A New Hamptons Art Fair Is Honoring 96-Year-Old Painter of Visionary Landscapes Richard Mayhew

The Long Island-born artist will be awarded the 2020 Artist of the Year award at ShowHampton's new virtual fair.

Richard Mayhew. Courtesy of the artist.
Richard Mayhew,Untitled (landscape). Courtesy of the artist.

For more than half a century, Long Island-born painter Richard Mayhew has been creating rainbow-hued landscapes meant to evoke the transcendent beauty of the natural world. 

The artist, now 96 years old, was born in Amityville, Long Island, in 1924, and found early inspiration in the beauty of the surrounding coastal landscape and the local scene of artists drawn to the region.

Now, the inaugural Hamptons Virtual Art Fair, an online event launched by ShowHamptons, will be honoring the artist with its first 2020 Artist of the Year Award. 

Richard Mayhew. Courtesy of the artist.

Portrait of Richard Mayhew. Courtesy of the artist.

Mayhew says that his paintings—filled with bold, imaginative colors, from raspberry-hued hills to tangerine skies—are informed by Native American “nature lore, ways, and attitudes.” Mayhew’s mother was African American and Cherokee and his father was African American and Shinnecock, a Native American tribe indigenous to eastern Long Island.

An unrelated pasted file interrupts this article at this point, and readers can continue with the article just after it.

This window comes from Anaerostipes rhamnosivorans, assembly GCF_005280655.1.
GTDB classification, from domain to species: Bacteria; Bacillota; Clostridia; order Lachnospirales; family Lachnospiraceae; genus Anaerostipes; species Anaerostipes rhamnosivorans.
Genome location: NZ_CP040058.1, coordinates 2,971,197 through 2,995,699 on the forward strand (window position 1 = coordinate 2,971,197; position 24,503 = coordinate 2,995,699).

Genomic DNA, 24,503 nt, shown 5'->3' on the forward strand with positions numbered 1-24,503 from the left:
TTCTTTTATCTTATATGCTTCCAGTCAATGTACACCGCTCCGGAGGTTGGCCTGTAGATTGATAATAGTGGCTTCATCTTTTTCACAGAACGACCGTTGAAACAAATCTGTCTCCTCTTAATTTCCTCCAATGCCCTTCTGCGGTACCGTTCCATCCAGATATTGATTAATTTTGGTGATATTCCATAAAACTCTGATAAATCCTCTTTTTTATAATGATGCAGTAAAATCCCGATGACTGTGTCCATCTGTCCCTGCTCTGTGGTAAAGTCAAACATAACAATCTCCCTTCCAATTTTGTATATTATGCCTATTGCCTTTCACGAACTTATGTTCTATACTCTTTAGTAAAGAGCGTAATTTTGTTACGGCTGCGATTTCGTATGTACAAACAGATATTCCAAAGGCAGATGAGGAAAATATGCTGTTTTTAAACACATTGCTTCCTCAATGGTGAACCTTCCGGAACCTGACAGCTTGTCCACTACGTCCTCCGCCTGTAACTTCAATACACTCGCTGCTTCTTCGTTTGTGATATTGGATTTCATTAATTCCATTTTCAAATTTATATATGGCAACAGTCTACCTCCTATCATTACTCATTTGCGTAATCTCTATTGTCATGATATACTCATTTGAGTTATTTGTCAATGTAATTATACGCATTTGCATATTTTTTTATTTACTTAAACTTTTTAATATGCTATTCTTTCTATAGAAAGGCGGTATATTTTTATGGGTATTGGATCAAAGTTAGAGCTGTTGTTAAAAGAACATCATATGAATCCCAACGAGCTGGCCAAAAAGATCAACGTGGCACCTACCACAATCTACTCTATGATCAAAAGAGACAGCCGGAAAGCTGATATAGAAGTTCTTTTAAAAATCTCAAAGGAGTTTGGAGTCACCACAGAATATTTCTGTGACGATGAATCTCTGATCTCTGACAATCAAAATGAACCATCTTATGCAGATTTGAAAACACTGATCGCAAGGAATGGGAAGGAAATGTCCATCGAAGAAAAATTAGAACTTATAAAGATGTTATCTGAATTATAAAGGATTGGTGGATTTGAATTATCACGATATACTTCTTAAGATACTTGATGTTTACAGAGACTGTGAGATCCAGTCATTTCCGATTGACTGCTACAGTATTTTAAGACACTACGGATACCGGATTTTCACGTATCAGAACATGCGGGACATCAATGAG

“Many of my so-called landscapes are very abstract because they are very free-form; I am involved with the spiritual feeling of space,” said the artist. Rather than painting from sketches or photographs, he works from memory. “My paintings are based on improvisational internalized creative experience: I paint the essence of nature, always seeking the unique spiritual mood of the landscape.” 

Richard Mayhew. Courtesy of the artist.

Richard Mayhew, Untitled (landscape). Courtesy of the artist.

The artist, who now lives in California, will be awarded the prize virtually and sent a trophy for his home. Meanwhile, September Gray Fine Art Gallery will host a 3D virtual reality exhibition of Mayhew’s works during the fair. 

“His landscapes are reminiscent of Wolf Kahn meets Jane Wilson,” with a haze that shimmers, said Rick Friedman, the director of ShowHamptons. “There is an immersive spirituality in his colorful pieces. His first solo show was held at the Brooklyn Museum in 1955, a phenomenal feat given the era. In the 1960s he teamed up with fellow Black artists Romare Bearden, Charles Alston, Norman Lewis, and Hale Woodruff, and together they joined the conversation of the role of Black Artists in politics and American culture,” Friedman said. “We hope this award highlights the amazing achievements he has made in his career and brings attention to his practice.”

Other Hamptons Virtual Art Fair honorees include Audrey Flack, for Lifetime Achievement Award for Painting and Sculpture, and Elliot Erwitt, for recognition in photography.

The Hamptons Virtual Art Fair will take place over Labor Day weekend (September 2–7) with an online VIP Preview from July 23–26, with a focus on local galleries affected by the shutdown. A demo reel of the 3D virtual fair can be seen here

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